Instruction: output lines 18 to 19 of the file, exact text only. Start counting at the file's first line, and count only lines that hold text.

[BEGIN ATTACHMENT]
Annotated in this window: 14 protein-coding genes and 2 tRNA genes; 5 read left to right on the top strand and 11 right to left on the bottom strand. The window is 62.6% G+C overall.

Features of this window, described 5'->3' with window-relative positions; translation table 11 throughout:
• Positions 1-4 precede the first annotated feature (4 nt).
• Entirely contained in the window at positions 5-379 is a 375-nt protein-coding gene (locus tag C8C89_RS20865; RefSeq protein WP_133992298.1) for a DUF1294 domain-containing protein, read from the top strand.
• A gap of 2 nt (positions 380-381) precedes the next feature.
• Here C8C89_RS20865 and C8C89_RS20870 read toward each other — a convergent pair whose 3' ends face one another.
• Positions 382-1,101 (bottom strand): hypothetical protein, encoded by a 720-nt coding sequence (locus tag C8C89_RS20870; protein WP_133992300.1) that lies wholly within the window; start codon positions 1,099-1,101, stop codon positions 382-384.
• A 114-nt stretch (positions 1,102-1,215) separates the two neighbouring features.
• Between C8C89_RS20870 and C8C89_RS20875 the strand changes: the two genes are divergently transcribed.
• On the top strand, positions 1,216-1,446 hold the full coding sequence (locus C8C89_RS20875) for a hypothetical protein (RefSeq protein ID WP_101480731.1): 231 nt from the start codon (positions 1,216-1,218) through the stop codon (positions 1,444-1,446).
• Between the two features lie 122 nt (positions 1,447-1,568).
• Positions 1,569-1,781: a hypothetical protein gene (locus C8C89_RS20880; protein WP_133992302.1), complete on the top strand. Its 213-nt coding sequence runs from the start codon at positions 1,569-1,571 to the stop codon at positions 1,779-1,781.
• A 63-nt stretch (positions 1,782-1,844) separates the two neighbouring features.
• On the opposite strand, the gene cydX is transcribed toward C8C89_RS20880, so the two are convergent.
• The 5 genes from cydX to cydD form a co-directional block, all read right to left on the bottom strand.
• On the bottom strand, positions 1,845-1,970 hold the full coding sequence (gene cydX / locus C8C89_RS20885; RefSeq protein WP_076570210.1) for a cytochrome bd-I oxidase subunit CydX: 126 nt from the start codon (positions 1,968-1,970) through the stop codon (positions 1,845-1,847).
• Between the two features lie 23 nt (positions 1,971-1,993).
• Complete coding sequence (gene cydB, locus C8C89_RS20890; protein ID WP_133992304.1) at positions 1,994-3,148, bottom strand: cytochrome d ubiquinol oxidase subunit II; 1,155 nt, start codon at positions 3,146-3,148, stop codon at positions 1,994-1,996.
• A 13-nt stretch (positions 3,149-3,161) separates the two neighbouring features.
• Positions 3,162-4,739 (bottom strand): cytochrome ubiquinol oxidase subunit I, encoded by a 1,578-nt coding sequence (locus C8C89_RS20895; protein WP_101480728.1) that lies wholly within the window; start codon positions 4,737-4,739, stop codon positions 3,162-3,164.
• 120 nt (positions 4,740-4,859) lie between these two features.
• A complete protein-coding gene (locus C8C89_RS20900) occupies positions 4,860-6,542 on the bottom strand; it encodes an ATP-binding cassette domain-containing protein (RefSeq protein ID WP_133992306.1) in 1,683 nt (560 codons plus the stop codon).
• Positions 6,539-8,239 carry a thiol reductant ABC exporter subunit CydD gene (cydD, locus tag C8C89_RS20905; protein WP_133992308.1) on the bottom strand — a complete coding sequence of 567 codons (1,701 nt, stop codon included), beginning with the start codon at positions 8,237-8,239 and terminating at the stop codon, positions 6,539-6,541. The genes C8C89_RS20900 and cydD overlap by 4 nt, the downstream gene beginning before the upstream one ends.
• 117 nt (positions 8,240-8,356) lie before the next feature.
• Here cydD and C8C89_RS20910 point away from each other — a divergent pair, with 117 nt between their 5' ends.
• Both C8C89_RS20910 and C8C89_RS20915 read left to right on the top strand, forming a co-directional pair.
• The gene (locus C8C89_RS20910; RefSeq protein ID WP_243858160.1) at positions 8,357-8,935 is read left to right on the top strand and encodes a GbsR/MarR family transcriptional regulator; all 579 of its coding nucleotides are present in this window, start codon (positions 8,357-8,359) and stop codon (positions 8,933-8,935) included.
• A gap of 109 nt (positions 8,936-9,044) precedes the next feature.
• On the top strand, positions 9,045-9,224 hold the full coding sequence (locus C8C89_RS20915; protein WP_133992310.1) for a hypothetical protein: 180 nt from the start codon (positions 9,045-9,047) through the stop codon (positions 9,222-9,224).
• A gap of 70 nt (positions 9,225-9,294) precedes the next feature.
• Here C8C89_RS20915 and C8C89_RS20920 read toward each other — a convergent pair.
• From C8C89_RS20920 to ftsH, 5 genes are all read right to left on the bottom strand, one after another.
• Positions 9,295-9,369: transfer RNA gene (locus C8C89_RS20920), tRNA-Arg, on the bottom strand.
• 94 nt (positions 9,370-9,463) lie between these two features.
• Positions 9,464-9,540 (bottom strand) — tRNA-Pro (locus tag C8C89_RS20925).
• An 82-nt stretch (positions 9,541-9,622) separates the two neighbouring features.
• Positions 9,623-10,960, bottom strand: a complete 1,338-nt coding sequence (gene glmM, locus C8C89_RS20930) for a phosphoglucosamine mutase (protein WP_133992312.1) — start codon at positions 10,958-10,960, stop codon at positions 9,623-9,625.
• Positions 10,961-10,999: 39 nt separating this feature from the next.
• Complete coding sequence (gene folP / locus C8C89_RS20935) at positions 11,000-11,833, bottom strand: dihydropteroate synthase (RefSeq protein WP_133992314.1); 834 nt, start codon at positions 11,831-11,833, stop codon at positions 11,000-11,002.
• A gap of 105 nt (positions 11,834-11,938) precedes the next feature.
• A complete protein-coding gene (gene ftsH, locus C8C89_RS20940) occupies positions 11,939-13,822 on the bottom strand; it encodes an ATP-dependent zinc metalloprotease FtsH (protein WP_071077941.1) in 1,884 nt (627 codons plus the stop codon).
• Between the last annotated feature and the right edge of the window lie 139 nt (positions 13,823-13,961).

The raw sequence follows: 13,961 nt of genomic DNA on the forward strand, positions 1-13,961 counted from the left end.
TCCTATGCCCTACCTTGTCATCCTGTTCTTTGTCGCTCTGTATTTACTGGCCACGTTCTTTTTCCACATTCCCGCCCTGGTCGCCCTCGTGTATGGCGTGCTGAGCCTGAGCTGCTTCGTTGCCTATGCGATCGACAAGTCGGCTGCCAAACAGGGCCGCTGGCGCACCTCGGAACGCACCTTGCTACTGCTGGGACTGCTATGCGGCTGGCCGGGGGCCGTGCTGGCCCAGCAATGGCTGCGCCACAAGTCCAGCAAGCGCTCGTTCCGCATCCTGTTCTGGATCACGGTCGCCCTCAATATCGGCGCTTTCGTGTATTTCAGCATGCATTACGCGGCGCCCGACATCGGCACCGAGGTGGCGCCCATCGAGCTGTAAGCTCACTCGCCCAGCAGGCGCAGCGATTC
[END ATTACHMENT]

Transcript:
• Complete coding sequence (gene cydB, locus C8C89_RS20890; protein ID WP_133992304.1) at positions 1,994-3,148, bottom strand: cytochrome d ubiquinol oxidase subunit II; 1,155 nt, start codon at positions 3,146-3,148, stop codon at positions 1,994-1,996.
• A 13-nt stretch (positions 3,149-3,161) separates the two neighbouring features.